Daisy Chains and Cigarettes

“Jeez, find a more difficult hiding place?”

Ty started in surprise when Ari dropped down beside him in the viewing room.

“I’m not hiding,” he mumbled. He made to move the object in his lap out of Ari’s sight, but was too slow.

“What’s that?”

“Nothing!”

“Wow! Is that—”

“It’s not!”

“Let me see.”

“No!”

Ari grabbed the object as Ty wrestled to retain it, but Ari had always been stronger. Ty let it go, freeing his hands to send Ari a violent gesture.

“I can’t believe you brought an actual book with you.” Ari laughed, ignoring the gesture. “Were all the other useless items already taken? Did you have to settle for this, what, romance novel?

“Shut up,” Ty muttered, without any real bite. He fixed his eyes on the viewing window. The dot he had been watching was already so much smaller.

“You know they downloaded near everything onto the shipboard computers, right?” Ari was saying, flipping through the book. “More importantly, there are actual girls on this ship that—huh?”

Ty hunched his shoulders, knowing without looking that Ari had reached the real reason he had smuggled the book into his meager allotment of personal belongings. He had to give up his sweatshirt in order to fit the space requirements the government set, but he counted the sacrifice as minimal. Not like he’d be going outside much when they reached Mars.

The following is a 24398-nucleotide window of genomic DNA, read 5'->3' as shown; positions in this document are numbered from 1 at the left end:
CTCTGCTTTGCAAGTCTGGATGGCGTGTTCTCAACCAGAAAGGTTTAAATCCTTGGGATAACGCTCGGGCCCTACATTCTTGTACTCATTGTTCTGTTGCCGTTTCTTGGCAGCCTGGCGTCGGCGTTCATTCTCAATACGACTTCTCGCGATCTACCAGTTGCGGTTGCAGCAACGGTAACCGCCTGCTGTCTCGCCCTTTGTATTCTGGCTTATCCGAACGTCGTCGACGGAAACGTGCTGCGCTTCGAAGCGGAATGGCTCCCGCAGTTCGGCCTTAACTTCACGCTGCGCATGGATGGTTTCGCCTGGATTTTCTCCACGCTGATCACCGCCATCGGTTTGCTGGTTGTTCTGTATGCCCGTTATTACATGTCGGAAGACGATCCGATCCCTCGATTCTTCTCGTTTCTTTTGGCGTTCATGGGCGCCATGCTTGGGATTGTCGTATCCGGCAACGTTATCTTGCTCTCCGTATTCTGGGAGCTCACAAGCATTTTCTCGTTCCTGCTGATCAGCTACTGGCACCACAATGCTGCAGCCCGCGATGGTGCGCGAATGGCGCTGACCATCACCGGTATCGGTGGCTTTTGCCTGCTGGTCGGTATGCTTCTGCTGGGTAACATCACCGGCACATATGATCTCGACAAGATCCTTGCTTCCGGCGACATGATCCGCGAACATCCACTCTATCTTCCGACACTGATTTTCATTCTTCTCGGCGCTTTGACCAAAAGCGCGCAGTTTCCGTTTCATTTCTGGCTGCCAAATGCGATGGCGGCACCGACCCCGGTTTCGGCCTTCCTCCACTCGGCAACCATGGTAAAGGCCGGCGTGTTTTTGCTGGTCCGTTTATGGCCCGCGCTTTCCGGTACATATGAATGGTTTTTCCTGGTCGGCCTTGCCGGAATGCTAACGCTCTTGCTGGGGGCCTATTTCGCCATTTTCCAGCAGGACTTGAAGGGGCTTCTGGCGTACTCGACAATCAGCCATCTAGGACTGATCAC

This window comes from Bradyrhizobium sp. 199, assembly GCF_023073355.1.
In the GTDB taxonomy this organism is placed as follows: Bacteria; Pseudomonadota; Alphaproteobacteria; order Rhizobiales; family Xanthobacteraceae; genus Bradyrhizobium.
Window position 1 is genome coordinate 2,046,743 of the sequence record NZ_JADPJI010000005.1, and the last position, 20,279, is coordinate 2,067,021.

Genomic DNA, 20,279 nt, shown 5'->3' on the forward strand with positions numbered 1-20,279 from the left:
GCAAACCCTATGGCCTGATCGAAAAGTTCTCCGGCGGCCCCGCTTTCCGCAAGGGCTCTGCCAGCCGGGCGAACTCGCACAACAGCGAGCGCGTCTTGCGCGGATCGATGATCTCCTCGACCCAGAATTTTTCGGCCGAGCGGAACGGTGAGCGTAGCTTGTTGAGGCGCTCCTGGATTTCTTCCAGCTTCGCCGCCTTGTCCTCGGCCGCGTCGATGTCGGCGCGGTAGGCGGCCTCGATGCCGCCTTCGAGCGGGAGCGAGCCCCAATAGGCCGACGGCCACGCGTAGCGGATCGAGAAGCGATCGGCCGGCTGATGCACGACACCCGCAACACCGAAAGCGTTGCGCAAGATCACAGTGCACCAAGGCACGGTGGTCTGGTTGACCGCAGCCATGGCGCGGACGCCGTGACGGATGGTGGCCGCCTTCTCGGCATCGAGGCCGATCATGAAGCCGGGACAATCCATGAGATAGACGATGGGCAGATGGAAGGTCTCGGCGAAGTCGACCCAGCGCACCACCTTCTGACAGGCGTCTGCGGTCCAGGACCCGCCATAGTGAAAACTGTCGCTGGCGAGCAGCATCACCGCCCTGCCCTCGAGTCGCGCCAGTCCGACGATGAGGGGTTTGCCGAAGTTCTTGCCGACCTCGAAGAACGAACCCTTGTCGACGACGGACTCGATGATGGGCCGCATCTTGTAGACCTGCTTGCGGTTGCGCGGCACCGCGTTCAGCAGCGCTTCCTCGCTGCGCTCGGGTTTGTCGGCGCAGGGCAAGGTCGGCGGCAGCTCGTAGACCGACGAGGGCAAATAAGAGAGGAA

Next to him, Ari sighed. “I’m sorry,” he said, handing the book back over. Ty took it without a word, slipping his fingers to the marked page where a daisy chain lay being preserved.

“I miss it,” he confessed.

“We’ll be back soon,” Ari reassured. Ty snorted. “Okay, not soon soon, but… someday.”

“Sure.”

“Dude, the Earth is, like, stupid resilient. Two decades, she’ll have fought back all those nasty chemicals, and the world will be overflowing with daisy chains.”

“Twenty years,” Ty repeated.

“Tops,” Ari assured him. When Ty said nothing, Ari shuffled around, pulling a carton from his pocket. “Here. This will cheer you up.”

“Cigarettes. Really?”

“A manly toast to our future lives as Martians.” Ty took a cigarette and pretended to take a drag. Ari smiled, reaching into his pocket again to produce a lighter.

“Open flame is forbidden,” Ty recited automatically, lowering his cigarette. Ari waved blithely.

“Shut up and have a smoke, daisy chain.”

Soon smoke was drifting about the boys, causing distortions in the artificial light. Ty kept one hand on the daisy chain and stared in the direction of the dot that was Earth. It was now barely distinguishable from the others stars, and he had to strain to see it.

He wondered if Earth really could fight back against the destruction they were leaving behind, if he could find his way back to his home planet, and if daisy chains could still exist beyond the pages of a book.

Ty blew out a cloud of smoke, obscuring his view of Earth.

Twenty years. Tops. 

Jenna Glover

Jenna Glover received her my B.A. in English, Creative Writing from San Jose State University. Her work has been featured in past cycles of Dually Noted. In between writing short and flash fiction, she's working on The Big One, her contemporary fantasy novel.